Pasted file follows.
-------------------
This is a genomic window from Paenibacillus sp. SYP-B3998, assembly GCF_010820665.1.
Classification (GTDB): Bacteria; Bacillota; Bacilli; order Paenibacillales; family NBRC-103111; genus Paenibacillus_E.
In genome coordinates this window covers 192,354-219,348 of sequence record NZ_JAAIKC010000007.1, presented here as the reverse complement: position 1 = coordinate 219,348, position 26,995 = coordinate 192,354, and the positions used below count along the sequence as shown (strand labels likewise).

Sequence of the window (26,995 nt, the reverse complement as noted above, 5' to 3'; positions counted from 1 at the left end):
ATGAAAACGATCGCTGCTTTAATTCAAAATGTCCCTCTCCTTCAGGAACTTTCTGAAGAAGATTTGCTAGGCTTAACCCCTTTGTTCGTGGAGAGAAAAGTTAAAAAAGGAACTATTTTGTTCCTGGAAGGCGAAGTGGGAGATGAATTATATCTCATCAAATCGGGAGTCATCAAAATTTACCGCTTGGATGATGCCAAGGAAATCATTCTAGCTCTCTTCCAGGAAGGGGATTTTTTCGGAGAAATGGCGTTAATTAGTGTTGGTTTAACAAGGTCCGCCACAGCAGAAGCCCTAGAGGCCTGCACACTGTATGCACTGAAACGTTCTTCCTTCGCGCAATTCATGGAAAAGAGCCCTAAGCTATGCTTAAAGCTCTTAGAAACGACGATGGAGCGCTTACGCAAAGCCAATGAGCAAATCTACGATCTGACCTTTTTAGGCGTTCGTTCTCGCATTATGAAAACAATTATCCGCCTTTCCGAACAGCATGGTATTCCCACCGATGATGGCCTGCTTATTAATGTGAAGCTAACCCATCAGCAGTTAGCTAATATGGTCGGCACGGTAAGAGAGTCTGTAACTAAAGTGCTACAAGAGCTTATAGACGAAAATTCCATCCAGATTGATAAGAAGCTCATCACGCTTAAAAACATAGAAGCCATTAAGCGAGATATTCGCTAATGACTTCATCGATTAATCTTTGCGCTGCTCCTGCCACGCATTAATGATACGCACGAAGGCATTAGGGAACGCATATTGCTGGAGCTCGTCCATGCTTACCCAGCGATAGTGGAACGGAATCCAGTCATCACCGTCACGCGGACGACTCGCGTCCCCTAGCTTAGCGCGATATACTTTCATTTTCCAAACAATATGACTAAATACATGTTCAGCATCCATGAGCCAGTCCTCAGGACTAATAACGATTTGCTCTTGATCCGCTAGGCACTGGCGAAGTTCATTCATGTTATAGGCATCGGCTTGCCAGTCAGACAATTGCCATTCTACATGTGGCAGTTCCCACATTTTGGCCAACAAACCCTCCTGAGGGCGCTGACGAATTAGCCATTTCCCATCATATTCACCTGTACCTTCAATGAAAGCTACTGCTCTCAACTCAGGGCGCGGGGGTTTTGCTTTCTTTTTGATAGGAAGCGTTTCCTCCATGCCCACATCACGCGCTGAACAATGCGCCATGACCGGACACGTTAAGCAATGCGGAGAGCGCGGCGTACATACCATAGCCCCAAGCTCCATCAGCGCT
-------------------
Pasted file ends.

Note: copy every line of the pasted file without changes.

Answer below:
This is a genomic window from Paenibacillus sp. SYP-B3998, assembly GCF_010820665.1.
Classification (GTDB): Bacteria; Bacillota; Bacilli; order Paenibacillales; family NBRC-103111; genus Paenibacillus_E.
In genome coordinates this window covers 192,354-219,348 of sequence record NZ_JAAIKC010000007.1, presented here as the reverse complement: position 1 = coordinate 219,348, position 26,995 = coordinate 192,354, and the positions used below count along the sequence as shown (strand labels likewise).

Sequence of the window (26,995 nt, the reverse complement as noted above, 5' to 3'; positions counted from 1 at the left end):
ATGAAAACGATCGCTGCTTTAATTCAAAATGTCCCTCTCCTTCAGGAACTTTCTGAAGAAGATTTGCTAGGCTTAACCCCTTTGTTCGTGGAGAGAAAAGTTAAAAAAGGAACTATTTTGTTCCTGGAAGGCGAAGTGGGAGATGAATTATATCTCATCAAATCGGGAGTCATCAAAATTTACCGCTTGGATGATGCCAAGGAAATCATTCTAGCTCTCTTCCAGGAAGGGGATTTTTTCGGAGAAATGGCGTTAATTAGTGTTGGTTTAACAAGGTCCGCCACAGCAGAAGCCCTAGAGGCCTGCACACTGTATGCACTGAAACGTTCTTCCTTCGCGCAATTCATGGAAAAGAGCCCTAAGCTATGCTTAAAGCTCTTAGAAACGACGATGGAGCGCTTACGCAAAGCCAATGAGCAAATCTACGATCTGACCTTTTTAGGCGTTCGTTCTCGCATTATGAAAACAATTATCCGCCTTTCCGAACAGCATGGTATTCCCACCGATGATGGCCTGCTTATTAATGTGAAGCTAACCCATCAGCAGTTAGCTAATATGGTCGGCACGGTAAGAGAGTCTGTAACTAAAGTGCTACAAGAGCTTATAGACGAAAATTCCATCCAGATTGATAAGAAGCTCATCACGCTTAAAAACATAGAAGCCATTAAGCGAGATATTCGCTAATGACTTCATCGATTAATCTTTGCGCTGCTCCTGCCACGCATTAATGATACGCACGAAGGCATTAGGGAACGCATATTGCTGGAGCTCGTCCATGCTTACCCAGCGATAGTGGAACGGAATCCAGTCATCACCGTCACGCGGACGACTCGCGTCCCCTAGCTTAGCGCGATATACTTTCATTTTCCAAACAATATGACTAAATACATGTTCAGCATCCATGAGCCAGTCCTCAGGACTAATAACGATTTGCTCTTGATCCGCTAGGCACTGGCGAAGTTCATTCATGTTATAGGCATCGGCTTGCCAGTCAGACAATTGCCATTCTACATGTGGCAGTTCCCACATTTTGGCCAACAAACCCTCCTGAGGGCGCTGACGAATTAGCCATTTCCCATCATATTCACCTGTACCTTCAATGAAAGCTACTGCTCTCAACTCAGGGCGCGGGGGTTTTGCTTTCTTTTTGATAGGAAGCGTTTCCTCCATGCCCACATCACGCGCTGAACAATGCGCCATGACCGGACACGTTAAGCAATGCGGAGAGCGCGGCGTACATACCATAGCCCCAAGCTCCATCAGCGCT